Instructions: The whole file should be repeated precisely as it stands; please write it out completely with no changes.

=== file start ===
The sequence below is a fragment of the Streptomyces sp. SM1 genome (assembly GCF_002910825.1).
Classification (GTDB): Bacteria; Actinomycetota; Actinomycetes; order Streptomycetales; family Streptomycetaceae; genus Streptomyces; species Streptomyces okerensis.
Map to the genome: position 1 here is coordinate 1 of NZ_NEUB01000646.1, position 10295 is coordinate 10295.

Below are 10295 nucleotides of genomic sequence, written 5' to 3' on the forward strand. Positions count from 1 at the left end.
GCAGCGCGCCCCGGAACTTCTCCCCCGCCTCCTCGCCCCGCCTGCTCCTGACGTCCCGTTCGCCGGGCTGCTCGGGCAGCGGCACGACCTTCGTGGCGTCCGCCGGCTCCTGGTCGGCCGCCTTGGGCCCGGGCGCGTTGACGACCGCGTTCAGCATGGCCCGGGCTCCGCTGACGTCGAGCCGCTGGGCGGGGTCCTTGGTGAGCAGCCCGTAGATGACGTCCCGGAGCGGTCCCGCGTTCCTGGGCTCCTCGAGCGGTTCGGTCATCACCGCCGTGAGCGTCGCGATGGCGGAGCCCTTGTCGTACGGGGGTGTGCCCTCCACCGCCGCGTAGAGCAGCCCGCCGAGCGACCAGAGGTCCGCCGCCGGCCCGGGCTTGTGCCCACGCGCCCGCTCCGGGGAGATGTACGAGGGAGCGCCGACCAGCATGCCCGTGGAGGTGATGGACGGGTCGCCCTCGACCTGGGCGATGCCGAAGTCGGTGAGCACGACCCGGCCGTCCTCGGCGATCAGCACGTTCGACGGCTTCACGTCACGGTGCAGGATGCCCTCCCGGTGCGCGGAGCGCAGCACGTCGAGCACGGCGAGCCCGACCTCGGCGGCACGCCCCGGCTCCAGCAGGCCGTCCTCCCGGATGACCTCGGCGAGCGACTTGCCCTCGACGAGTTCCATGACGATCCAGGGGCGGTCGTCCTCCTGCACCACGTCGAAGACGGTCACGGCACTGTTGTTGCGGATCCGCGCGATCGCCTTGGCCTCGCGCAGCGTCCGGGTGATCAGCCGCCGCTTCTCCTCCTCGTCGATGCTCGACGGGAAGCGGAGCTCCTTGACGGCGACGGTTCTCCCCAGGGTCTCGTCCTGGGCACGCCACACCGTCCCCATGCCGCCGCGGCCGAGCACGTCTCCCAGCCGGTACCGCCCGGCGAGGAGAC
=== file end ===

The sequence below is a fragment of the Streptomyces sp. SM1 genome (assembly GCF_002910825.1).
Classification (GTDB): Bacteria; Actinomycetota; Actinomycetes; order Streptomycetales; family Streptomycetaceae; genus Streptomyces; species Streptomyces okerensis.
Map to the genome: position 1 here is coordinate 1 of NZ_NEUB01000646.1, position 10295 is coordinate 10295.

Below are 10295 nucleotides of genomic sequence, written 5' to 3' on the forward strand. Positions count from 1 at the left end.
GCAGCGCGCCCCGGAACTTCTCCCCCGCCTCCTCGCCCCGCCTGCTCCTGACGTCCCGTTCGCCGGGCTGCTCGGGCAGCGGCACGACCTTCGTGGCGTCCGCCGGCTCCTGGTCGGCCGCCTTGGGCCCGGGCGCGTTGACGACCGCGTTCAGCATGGCCCGGGCTCCGCTGACGTCGAGCCGCTGGGCGGGGTCCTTGGTGAGCAGCCCGTAGATGACGTCCCGGAGCGGTCCCGCGTTCCTGGGCTCCTCGAGCGGTTCGGTCATCACCGCCGTGAGCGTCGCGATGGCGGAGCCCTTGTCGTACGGGGGTGTGCCCTCCACCGCCGCGTAGAGCAGCCCGCCGAGCGACCAGAGGTCCGCCGCCGGCCCGGGCTTGTGCCCACGCGCCCGCTCCGGGGAGATGTACGAGGGAGCGCCGACCAGCATGCCCGTGGAGGTGATGGACGGGTCGCCCTCGACCTGGGCGATGCCGAAGTCGGTGAGCACGACCCGGCCGTCCTCGGCGATCAGCACGTTCGACGGCTTCACGTCACGGTGCAGGATGCCCTCCCGGTGCGCGGAGCGCAGCACGTCGAGCACGGCGAGCCCGACCTCGGCGGCACGCCCCGGCTCCAGCAGGCCGTCCTCCCGGATGACCTCGGCGAGCGACTTGCCCTCGACGAGTTCCATGACGATCCAGGGGCGGTCGTCCTCCTGCACCACGTCGAAGACGGTCACGGCACTGTTGTTGCGGATCCGCGCGATCGCCTTGGCCTCGCGCAGCGTCCGGGTGATCAGCCGCCGCTTCTCCTCCTCGTCGATGCTCGACGGGAAGCGGAGCTCCTTGACGGCGACGGTTCTCCCCAGGGTCTCGTCCTGGGCACGCCACACCGTCCCCATGCCGCCGCGGCCGAGCACGTCTCCCAGCCGGTACCGCCCGGCGAGGAGAC